The adage “Reduce Reuse Recycle” has loomed large for decades now, but really all most of us who care about such things, even tangentially, hear is “Recycle Recycle Recycle” as we’ve been lured into thinking that we can mitigate our use of recyclable materials by doing JUST that – cutting out the ‘Reduce Reuse” portion.
For practical purposes, it is very difficult for us consumers to reduce our plastic bag consumption beyond the employment of reusable tote bags when shopping, which saves maybe 10 or so plastic shopping bags a week for a small family.
Compare that to the amount of plastic we, as consumers, never see but is nonetheless part of the products’ delivery to the store. Namely, the plastic film wrapped pallet of boxes containing the items, the plastic packing pillows or bubble wrap inside the said boxes, and the plastic bags sometimes covering the item itself – all removed before we the consumer see it on the shelf.
As our home counters become defacto shipping-and-receiving departments themselves with the Covid-accelerated online shopping experience we get a good insight into this pre-consumer sheet plastic problem first hand. How can a consumer ‘reduce’ this? It’s a real problem as is the shippers’ dilemma of reducing a basically-free packing or risk damage to the shipped item; a non-argument.
A non-starter commercially, as even clean and dry plastic bags and packing material is labor intensive to carefully retrieve, and too volumous to store. When I worked in shipping at a large store I did try and re-use as much material as I could, but was so quickly overwhelmed by the huge quantity I encountered that I was unable to store much for reuse.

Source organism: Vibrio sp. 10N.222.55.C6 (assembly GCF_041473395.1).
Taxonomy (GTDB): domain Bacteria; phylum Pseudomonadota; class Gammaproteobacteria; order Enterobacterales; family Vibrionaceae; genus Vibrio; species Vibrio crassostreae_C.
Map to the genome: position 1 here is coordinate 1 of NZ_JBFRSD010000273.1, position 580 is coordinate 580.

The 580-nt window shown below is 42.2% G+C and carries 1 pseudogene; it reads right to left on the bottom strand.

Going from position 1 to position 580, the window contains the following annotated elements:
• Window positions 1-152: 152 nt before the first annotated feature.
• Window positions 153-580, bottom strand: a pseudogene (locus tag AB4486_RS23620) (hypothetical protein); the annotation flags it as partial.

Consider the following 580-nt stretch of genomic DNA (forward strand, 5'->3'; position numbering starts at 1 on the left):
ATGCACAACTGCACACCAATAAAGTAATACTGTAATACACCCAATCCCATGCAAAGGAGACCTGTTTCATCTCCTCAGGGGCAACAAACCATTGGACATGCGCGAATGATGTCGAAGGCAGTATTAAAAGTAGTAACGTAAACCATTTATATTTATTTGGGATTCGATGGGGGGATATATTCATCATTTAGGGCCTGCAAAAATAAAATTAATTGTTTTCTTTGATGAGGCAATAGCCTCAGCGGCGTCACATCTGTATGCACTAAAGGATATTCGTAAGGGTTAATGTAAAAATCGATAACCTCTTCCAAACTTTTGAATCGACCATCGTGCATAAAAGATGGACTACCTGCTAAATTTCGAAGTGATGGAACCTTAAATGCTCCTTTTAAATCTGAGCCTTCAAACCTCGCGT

… and so to the ‘recycle’ part of the adage. The bulk of plastic sheet material (plastic bags, bubble wrap, inflated packing pillows and pallet wrap, etc all fall under this umbrella term) is recyclable if clean and sticker/label-free. The main exceptions are the more rigid plastic bag material like that found wrapping greeting cards and some package food items such as re-sealable food packaging etc.
But being recyclable and being accepted by recyclers are 2 different things, as realistically the ONLY option available is through select chain store chains (Vons, Safeway Group, Kohls, and so on) and contrary to ‘Wishcyclers5’ belief, our domestic recycling services do NOT accept plastic film in the residential blue-bin curbside pickup!
Even recycling through a store is limited as, the receptacles used by the stores range from a 50 gallon-sized box or trash can up to a 100-gallon small-wheeled tote, thus invariably aimed at small quantities brought in my shoppers, and not the larger quantities accrued by even a small retail business or company.